By Christopher Franceschelli, illustrated by Allison Black

On Christmas Eve two brown children are invited on an enchanting adventure.  They ride on a dog sled through the forest and across the ice to Santa’s workshop, where they meet a diverse group of elves who are baking, making toys, singing, wrapping, and more.  Children will love lifting the flaps, turning the shaped pages, and finding all the magical details in this fun book.

S is for Santa:
A Christmas Alphabet

By Greg Paprocki

From A is for Angel and B is for Baking, to Y is for Yummy and Z is for Zephyr (a toy train), this book is an alphabet of holiday fun.  The illustrations have an old-timey feel, but are delightfully populated with people of every hue.  A joyful depiction of Caroling, Ice Skating, Mistletoe, Volunteering, and more.

PICTURE BOOKS

The Christmas Book Flood

By Emily Kilgore, illustrated by Kitty Moss

This beautifully illustrated book is based on a real tradition in Iceland.  Each year people give books as gifts on Christmas Eve, and the recipients spend the night reading.  They snuggle under blankets, eat chocolate bars, and drink hot cocoa.  The lovely art in this book depicts all kinds of people searching for just the right books for their loved ones, gifting them, and reading together. The wonderful tradition of Book Flood is starting to spread around the world.  Reading this book together would be a great way to introduce it to your family and friends!

The Christmas Pine

By Julia Donaldson, illustrated by Victoria Sandoy

This lovely book also celebrates a wonderful tradition.  Every year Norway sends a spectacular Christmas tree to England as a symbol of peace and friendship.  Each year a poem is written to welcome the tree to London.  The Christmas Pine is the poem that was written for the 202o tree.  The touching text and illustrations show the tree’s journey from the forest to the ocean to Trafalgar Square.  There are happy diverse groups of people on both ends of the journey. A sweet book for family sharing around the Christmas tree.

The Hanukkah Hunt (Ruby Celebrates!)

By Laura Gehl, illustrated by Olga and Aleksey Ivanov

Avital is sad because her mom will be far away during Hanukkah.  Cousin Ruby plans a treasure hunt to cheer Avital up.  Each night of Hanukkah there is a rhyming clue, which leads to a fun surprise.  The final clue leads to the best surprise of all – Mom is back in time to celebrate the last day of the holiday.  This story of a loving multi-racial family is followed by an explanation of Hanukkah and directions for playing Dreidel. 

NONFICTION

My Family Celebrates Kwanzaa

By Lisa Bullard, illustrated by Constanza Basaluzzo

Kevin and his mom get the table ready for Kwanzaa, and then the celebration begins.  They light a candle each night, talk about the Seven Principles, and have a party.  Readers will learn about Kwanzaa as they enjoy the holiday with Kevin and his family.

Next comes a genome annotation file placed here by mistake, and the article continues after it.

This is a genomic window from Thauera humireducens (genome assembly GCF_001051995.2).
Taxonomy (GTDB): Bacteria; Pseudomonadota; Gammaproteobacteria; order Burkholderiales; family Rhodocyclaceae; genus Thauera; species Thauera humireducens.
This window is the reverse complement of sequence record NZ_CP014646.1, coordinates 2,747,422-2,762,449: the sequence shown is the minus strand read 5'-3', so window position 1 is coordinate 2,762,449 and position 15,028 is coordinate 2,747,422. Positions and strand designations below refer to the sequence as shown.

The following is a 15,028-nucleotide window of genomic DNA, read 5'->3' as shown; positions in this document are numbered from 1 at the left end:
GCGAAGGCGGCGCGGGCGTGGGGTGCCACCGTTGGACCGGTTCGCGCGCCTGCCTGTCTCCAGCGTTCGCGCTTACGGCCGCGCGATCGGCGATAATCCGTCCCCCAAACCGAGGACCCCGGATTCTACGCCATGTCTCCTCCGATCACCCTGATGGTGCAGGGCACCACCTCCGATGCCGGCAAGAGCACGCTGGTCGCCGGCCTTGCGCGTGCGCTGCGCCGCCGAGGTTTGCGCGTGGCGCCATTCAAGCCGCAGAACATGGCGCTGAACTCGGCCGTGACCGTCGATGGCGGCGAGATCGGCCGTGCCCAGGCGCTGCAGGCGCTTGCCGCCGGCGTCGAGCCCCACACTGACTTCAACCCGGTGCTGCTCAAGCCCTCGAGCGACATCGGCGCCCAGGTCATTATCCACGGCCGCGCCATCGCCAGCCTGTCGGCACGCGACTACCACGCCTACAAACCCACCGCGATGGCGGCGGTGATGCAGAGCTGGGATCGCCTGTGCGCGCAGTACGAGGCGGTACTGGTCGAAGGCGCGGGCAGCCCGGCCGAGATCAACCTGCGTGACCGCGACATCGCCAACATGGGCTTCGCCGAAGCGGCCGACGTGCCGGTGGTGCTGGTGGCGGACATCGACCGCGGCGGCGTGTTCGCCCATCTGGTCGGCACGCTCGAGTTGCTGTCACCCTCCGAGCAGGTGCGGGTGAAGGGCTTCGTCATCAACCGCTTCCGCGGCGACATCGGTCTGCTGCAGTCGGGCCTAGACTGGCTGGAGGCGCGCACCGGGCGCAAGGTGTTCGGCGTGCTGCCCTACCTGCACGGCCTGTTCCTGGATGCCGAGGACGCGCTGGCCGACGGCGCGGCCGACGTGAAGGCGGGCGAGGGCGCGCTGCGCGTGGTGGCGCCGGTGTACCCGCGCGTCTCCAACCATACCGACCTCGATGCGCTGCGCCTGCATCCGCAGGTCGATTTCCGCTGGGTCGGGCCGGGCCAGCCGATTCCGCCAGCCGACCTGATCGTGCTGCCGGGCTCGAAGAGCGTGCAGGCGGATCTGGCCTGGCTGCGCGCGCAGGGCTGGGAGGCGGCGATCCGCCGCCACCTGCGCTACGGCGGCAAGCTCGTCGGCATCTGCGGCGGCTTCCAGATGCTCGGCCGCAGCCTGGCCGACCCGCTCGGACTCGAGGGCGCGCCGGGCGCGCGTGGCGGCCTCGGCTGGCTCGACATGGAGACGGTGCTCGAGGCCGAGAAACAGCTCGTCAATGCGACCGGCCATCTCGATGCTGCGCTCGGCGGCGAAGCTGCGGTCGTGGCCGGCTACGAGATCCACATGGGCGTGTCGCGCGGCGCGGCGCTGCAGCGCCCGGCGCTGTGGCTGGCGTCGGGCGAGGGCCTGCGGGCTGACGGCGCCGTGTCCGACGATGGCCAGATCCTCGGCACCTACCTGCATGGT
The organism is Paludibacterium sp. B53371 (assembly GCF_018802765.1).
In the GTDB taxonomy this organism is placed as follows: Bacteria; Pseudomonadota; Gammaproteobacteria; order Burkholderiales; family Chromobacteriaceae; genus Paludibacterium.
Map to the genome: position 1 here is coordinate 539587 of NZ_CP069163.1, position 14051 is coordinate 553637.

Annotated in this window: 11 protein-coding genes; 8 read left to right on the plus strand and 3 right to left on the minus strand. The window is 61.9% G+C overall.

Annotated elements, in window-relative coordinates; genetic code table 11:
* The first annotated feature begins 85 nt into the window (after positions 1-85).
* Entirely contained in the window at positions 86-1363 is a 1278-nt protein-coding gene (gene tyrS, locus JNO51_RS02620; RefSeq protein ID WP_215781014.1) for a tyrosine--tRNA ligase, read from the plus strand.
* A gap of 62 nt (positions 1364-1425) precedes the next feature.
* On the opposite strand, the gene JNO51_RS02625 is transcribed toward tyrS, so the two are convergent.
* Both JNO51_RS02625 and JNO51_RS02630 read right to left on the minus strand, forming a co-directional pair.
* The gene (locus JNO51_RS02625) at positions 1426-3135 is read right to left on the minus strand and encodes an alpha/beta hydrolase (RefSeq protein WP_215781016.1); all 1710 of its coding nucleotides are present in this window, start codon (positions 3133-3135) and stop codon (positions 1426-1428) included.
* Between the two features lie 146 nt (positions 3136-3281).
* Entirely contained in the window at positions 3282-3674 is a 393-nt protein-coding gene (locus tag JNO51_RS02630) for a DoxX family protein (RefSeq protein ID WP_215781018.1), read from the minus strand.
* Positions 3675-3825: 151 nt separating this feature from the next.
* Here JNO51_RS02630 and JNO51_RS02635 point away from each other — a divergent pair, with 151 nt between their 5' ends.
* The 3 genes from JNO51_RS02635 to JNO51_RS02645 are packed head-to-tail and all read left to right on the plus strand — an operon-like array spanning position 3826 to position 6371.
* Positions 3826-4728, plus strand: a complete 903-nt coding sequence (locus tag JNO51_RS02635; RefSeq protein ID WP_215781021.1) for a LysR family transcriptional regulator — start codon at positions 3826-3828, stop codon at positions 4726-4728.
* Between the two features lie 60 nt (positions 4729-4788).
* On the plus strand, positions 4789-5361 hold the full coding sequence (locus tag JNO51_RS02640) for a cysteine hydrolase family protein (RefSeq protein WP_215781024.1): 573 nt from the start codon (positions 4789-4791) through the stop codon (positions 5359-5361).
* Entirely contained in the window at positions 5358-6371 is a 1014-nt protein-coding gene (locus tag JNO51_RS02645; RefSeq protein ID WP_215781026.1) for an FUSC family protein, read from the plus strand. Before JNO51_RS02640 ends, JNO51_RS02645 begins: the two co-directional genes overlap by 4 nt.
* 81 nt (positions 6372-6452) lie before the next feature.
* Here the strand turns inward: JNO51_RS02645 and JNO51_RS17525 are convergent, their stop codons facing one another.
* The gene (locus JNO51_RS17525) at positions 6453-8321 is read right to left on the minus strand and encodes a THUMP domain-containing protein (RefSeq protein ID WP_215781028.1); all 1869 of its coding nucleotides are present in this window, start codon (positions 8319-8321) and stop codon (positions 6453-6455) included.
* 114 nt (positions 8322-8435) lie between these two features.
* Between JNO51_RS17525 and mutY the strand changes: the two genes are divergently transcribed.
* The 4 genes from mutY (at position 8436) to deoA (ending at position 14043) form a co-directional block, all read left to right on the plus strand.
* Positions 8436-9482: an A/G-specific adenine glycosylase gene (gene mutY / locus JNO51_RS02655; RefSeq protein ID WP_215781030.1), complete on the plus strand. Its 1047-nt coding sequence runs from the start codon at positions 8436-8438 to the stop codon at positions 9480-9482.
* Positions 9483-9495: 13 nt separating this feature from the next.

Kwanzaa, How to Celebrate it in Your Home

by Kathleen Minnick-Taylor, illustrated by Charles Taylor II

Kwanzaa is an African American cultural holiday that began in 1966.  This book is an accessible and handy guide to celebrating the seven principles of the holiday.  For those of us who attended camp in 2022, this is the guide we used to celebrate Kwanzaa at our dinner times.

Book Recommendations for Families Created in Transracial Adoption

Our Transracial Journeys families regularly seek out books to share with their children and to read for themselves, as white parents of black children. We are fortunate to have a resource in the Transracial Journey's Board of Direcors Secretary, Avril McInally. With a Master of Library Science from Kent State University and over 35 years as a public librarian, Avril and her colleague, Vicki Richards, collaborate to curate phenomenal book recommendations for our children and parents.   The Book Corner is a regular feature in our Transracial Journeys monthly newsletters. If you would like to receive monthly book recommendations via email, please subscribe.


Nourishment: Reflecting on Thanksgiving, Adoption and the Family Table

author: Avril McInally

Our November theme is all about family and nourishment but not simply about food and what we eat, but how we nourish our understanding of the uniqueness of our families and in service of the children we are entrusted to care for and love.

This month we center on both Thanksgiving and National Adoption Awareness Month (NAAM)! This year NAAM’s theme is “Small Steps Open Doors”. One step we can take as adoptive parents is to participate in the online training available from the National Training and Development Curriculum for Foster and Adoptive Parents. This curriculum,